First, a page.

Aquinnah casino opponents given time for Supreme Court appeal

Tribe says delay will cost it $400,000 per month in revenue.

Cheryl Andrews-Maltais, chairwoman of the Wampanoag Tribe of Gay Head (Aquinnah), was victorious this morning when the high court decided not to hear the town and state's case against a proposed gambling facility. – Stacey Rupolo

Like a Ferris wheel cabin being stopped at the top of its arc, a federal appeals court has frozen its decision in the case that paves the way for the Wampanoag Tribe of Gay Head (Aquinnah) bingo hall.

The stay was issued on Monday by the First Circuit Court of Appeals. It gives the town, Aquinnah/Gay Head Community Association, and the Commonwealth of Massachusetts time to appeal the ruling to the U.S. Supreme Court.

The appeals court stay gives the parties 90 days to file a “cert application” with the U.S. Supreme Court to hear the case. “If the petition for certiorari is denied, mandate shall issue forthwith,” the two-page court ruling states.

As of last week, Attorney General Maura Healey’s office said it had not yet decided whether to join the town and taxpayers’ group in the appeal, but it was part of the motion for a stay.

Cheryl Andrews-Maltais, the tribe’s chairwoman, called the court decision “procedurally routine” and “unremarkable” in an email to The Times.

“The commonwealth and town have the right to seek such a review, however unlikely that it would be granted,” she wrote. “We opposed their petition only to correct the record regarding the glaring misstatements of fact asserted by the town. As we previously stated, when they are ready to stop wasting time and precious resources on further appeals, we remain ready, willing and able to collaborate with the town and commonwealth on the issue of the gaming project’s potential impact and positive opportunities for our citizens.”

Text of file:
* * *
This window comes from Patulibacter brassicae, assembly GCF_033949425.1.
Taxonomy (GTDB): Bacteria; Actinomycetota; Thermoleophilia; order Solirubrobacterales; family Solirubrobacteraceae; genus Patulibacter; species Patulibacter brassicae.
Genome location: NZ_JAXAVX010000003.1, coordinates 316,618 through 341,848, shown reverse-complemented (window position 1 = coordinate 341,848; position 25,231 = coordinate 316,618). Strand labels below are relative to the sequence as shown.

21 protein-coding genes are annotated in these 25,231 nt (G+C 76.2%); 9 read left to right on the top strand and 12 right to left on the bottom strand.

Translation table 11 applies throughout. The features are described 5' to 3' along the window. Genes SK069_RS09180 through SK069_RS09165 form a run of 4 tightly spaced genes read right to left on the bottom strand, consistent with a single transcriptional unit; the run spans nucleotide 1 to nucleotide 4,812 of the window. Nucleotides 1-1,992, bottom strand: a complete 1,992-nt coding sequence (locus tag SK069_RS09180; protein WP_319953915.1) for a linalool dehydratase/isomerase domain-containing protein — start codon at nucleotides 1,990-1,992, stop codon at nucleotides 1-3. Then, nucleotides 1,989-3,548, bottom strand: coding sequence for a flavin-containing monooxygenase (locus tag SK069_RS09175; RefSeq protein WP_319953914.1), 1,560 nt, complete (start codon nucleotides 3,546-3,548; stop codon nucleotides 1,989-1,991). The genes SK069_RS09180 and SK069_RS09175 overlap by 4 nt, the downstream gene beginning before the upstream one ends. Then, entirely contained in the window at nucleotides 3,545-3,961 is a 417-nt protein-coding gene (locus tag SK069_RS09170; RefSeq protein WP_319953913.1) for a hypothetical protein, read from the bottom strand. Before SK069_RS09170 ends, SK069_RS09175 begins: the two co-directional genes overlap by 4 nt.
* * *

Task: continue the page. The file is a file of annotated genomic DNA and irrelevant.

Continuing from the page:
The tribe, in its brief opposing the stay, requested a $1.2 million bond, saying it will cause “undue delay, which will continue to deprive the tribe of a desperately needed source of government revenue.” Those numbers are based on projections done for the tribe that say an Island venue could generate as much as $4.5 million per year.

Both the town and the taxpayers’ association have been adamant that they would take this case all the way to the nation’s highest court. In the motion for the stay, the plaintiffs argue that the appeals court decision is in conflict with other court rulings, and so there is “good cause” to impose the stay.

This remains a tough route for opponents of the tribe’s casino plans. The Supreme Court takes just 1 percent of the cases it is asked to review.

“Would I bet on this? Not much, because of the odds,” Larry Hohlt, president of the Aquinnah/Gay Head Community Association, said. “But this does present issues that the Supreme Court frequently pays attention to, namely the conflict with another appeals court decision.”

That decision is a Fifth Circuit ruling involving the Ysleta Tribe. In that case, the court ruled that the federal Indian gaming law did not supersede a settlement agreement to restore the tribe’s lands, though the tribe has argued that doesn’t apply because the Ysleta specifically agreed to “tribal resolutions that indicated the tribe would not conduct gaming regardless of future changes in law.”

The motion for a stay also argued that the appeals court decision is in conflict with a Supreme Court ruling known as the Carcieri decision. In that ruling, the high court concluded that the Indian Gaming Regulatory Act did not cancel out the Indian Reorganization Act, which set forth which tribes were under federal authority as of 1934.

In their motion for the stay, the town, community group, and state argued that without it, the lower court’s injunction would be lifted and the tribe could proceed with its plans, requiring the town to seek another court injunction.

Ron Rappaport, the town’s attorney, declined to comment on the stay, saying the court filings speak for themselves.

The town, community group, and state maintain that a 1987 settlement agreement prohibits the tribe from hosting gambling facilities on its reservation land in Aquinnah.

The tribe has contended that the Indian Gaming Regulatory Act of 1988 supersedes that settlement agreement.

In April, the First Circuit overturned a lower court ruling that found the tribe had not exercised enough governmental control over its lands. More recently, the full appeals court rejected a motion to rehear that case, setting the stage for the potential Supreme Court showdown.

“[The appeals court] ignored what should have taken seriously, namely the background of how this came about,” Mr. Hohlt said. “We would be hardly stunned if [the Supreme Court] decides to take this case.”